An Interview with Author Gayle Wald
Q: How did you first become interested in writing a book about Rosetta Tharpe?
GW: Seeing video of Rosetta Tharpe was an “a-ha” moment for me. She sang and played guitar in a manner that screamed “rock and roll,” but she was a middle-aged Black woman, and a gospel performer. I was immediately struck by the disconnect between how I had been taught to imagine rock guitarists–as young skinny white men–and Tharpe’s presentation. I wanted to understand why I was just then learning about her–and how her story could complicate whitewashed rock histories.
Q: Was there a lot of information out there about Rosetta Tharpe?
GW: Not when I started writing. There was very little scholarship. Newspapers and music magazines were not a great source either, because “music journalism,” as we today conceive of it, did not yet exist. Even in the African American press, more attention paid was paid to popular swing bands in the 1940s than to gospel musicians, especially someone like Rosetta who was raised in the Church of God in Christ.
Q: So how did you go about finding out about Rosetta Tharpe?
GW: By listening to her music. By talking to anyone I could find who knew or remembered her–from friends and family members to fans and fellow musicians. The process was difficult—Rosetta Tharpe’s husbands had all died by the time I began my research, as had her mother. She had no children. Marie Knight, Rosetta’s performing partner, was an invaluable source, as was her sister-friend, the composer Roxie Moore, and several Richmond-based women who had sung backup for her in the 1950s. I was impressed by how willing most people were to talk about her. This was a woman who was clearly beloved. Not that people didn’t also have stories to tell—that’s always the case—but lots of her peers in the gospel world felt that she hadn’t received her due.
Q: Did Rosetta Tharpe save lots of personal memorabilia?
GW: It’s hard to say. I’m sure she did, but the loss of her Richmond house in the late 1950s meant that a lot of what she might have been saving was lost. Her late husband, Russell Morrison, however, kept things she accumulated during the 1960s, after she moved to Philadelphia. She kept clippings from the British and European press, as well as posters, programs, and some letters from European correspondents. She held on to hymnals—likely ones that had some personal value to her—and some sheet music. Aside from an occasional Christmas card, she didn’t leave a large record of her own correspondence. No one knows what happened to her guitars.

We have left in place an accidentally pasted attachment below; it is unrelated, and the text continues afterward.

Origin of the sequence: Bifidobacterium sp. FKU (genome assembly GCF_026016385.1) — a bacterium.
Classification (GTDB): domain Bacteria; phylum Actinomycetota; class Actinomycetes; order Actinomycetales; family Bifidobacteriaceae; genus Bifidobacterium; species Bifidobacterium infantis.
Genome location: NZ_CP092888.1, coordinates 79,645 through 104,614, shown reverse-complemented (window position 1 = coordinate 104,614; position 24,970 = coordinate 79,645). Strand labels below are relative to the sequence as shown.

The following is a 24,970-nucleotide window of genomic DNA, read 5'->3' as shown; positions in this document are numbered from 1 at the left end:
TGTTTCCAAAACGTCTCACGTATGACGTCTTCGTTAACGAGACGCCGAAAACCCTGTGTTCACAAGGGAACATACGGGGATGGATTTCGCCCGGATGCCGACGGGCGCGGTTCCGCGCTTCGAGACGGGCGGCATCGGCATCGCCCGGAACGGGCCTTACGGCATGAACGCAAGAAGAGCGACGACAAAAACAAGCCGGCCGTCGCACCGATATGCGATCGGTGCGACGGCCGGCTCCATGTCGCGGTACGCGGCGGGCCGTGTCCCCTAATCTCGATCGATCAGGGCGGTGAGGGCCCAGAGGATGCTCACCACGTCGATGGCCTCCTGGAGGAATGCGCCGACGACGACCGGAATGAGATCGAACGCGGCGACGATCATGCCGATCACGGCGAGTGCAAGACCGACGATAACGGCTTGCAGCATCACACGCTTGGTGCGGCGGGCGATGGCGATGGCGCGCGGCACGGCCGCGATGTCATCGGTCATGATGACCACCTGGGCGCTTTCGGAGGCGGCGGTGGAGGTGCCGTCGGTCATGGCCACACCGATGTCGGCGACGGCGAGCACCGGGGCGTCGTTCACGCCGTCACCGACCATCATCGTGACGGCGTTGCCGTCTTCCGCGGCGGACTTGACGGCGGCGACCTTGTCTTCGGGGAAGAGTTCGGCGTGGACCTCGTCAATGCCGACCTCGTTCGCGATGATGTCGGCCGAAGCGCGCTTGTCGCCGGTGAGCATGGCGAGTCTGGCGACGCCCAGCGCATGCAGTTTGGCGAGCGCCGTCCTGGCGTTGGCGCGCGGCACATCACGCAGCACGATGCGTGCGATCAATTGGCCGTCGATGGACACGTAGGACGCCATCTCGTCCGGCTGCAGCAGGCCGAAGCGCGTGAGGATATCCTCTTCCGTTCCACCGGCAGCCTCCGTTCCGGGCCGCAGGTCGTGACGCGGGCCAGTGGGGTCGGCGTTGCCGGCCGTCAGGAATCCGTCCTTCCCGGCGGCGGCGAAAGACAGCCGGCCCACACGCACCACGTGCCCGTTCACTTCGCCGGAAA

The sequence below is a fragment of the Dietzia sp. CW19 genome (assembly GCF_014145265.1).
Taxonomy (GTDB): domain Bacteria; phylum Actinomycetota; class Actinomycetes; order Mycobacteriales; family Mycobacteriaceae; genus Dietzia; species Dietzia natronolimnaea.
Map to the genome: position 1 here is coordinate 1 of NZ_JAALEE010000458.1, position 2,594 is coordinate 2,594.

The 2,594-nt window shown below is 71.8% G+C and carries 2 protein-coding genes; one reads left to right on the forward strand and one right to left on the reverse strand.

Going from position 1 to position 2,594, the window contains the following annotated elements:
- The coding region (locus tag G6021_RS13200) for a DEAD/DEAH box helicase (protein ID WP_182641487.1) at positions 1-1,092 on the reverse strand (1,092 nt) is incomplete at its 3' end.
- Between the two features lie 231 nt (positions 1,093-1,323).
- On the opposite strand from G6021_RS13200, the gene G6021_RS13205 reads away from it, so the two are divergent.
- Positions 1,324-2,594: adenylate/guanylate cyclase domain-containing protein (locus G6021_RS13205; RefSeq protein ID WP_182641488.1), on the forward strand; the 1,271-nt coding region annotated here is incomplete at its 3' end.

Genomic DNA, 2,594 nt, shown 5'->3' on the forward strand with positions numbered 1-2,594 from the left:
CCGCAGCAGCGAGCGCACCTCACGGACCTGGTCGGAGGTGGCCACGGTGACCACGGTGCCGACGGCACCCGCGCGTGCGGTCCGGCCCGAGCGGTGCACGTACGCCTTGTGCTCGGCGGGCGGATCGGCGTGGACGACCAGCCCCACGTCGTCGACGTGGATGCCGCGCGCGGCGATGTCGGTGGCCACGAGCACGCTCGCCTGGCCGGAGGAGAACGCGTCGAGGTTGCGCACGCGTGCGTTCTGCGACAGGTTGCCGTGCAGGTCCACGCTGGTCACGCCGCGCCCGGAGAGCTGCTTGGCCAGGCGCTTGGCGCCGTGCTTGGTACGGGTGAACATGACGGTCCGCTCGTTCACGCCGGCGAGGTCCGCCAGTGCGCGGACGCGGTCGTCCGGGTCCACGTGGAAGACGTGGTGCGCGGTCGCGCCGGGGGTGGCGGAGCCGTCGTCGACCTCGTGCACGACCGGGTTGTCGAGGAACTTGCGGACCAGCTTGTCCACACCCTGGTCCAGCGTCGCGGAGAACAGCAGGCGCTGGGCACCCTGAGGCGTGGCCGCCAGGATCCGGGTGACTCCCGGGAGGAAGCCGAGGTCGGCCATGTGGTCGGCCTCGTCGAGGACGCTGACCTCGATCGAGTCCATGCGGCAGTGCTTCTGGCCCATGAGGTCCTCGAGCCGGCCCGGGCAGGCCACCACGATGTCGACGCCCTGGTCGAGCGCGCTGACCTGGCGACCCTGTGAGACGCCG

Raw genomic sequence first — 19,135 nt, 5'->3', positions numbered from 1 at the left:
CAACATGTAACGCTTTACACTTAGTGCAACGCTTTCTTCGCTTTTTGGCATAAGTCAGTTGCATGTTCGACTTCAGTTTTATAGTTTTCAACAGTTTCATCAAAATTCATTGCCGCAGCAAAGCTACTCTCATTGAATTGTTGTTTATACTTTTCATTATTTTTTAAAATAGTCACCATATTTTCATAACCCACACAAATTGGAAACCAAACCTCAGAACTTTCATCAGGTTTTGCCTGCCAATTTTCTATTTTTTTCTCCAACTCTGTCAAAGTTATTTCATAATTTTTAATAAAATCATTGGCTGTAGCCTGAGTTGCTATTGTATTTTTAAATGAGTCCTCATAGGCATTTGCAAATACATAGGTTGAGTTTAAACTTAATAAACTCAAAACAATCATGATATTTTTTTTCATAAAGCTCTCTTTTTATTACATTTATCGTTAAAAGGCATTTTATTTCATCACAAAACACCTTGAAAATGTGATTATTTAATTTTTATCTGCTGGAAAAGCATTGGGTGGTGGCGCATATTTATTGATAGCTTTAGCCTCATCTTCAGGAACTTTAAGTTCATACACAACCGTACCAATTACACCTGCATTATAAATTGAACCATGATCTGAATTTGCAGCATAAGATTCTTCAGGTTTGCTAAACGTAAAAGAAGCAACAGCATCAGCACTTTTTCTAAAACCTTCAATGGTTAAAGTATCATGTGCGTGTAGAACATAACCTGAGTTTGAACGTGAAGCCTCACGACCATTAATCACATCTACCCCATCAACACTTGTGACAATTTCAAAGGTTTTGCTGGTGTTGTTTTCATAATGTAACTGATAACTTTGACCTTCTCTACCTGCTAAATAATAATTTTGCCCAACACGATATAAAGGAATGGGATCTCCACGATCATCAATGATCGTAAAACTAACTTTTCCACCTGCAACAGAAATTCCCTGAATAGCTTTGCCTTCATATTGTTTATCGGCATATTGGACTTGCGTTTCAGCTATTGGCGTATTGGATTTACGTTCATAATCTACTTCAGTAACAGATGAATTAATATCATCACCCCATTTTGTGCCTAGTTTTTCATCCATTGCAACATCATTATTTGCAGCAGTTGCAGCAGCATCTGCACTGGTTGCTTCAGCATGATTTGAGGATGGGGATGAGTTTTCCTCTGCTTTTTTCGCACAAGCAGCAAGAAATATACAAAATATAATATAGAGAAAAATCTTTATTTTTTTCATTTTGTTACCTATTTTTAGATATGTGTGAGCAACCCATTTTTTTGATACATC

Q: How did you feel doing this work as an “outsider” in gospel culture?
GW: While doing interviews for Shout, Sister, Shout!, I was aware of a lot of differences–racial, cultural, and generational. I grew up in the 1970s, in the “post”-civil rights era; most of the people who knew Rosetta grew up in the 1930s or ’40s—in a world defined by very different historical circumstances, especially racial segregation. I felt very privileged to be privy to others’ experiences. I also enjoyed attending COGIC services, thanks to the warmth of congregations in Chicago and Washington, DC, where I live. Even as an observer, I had a powerful sense of the sustaining power of Sanctified religion in people’s lives.
Q: What impresses you most about Rosetta Tharpe?
GW: Probably her bravery and her candor. Here was a person who had very little to fall back on—neither wealth nor color/race privilege nor gender privilege—and she was strong enough to follow—to carve out, really—her own musical vision. She suffered setbacks, but she was personally and professionally indomitable. And even as I respect her religious beliefs, I liked her irreverence. From all accounts, she would have been fun company.
Q: A second edition of Shout, Sister, Shout! is due out in spring 2023. What has changed since you wrote the book?
GW: It has been amazing to witness the growing cultural prominence of Rosetta Tharpe. She is finally being given her garlands. In 2018, she was inducted into the Rock and Roll Hall of Fame, and that was a very big deal. But equally important is how she has routinely been cited by young musicians, especially young Black women/femmes and queer people. I love that artists as diverse as Janelle Monáe and Yola and Dua Saleh are shouting her out.
Q: What is your favorite Rosetta Tharpe song?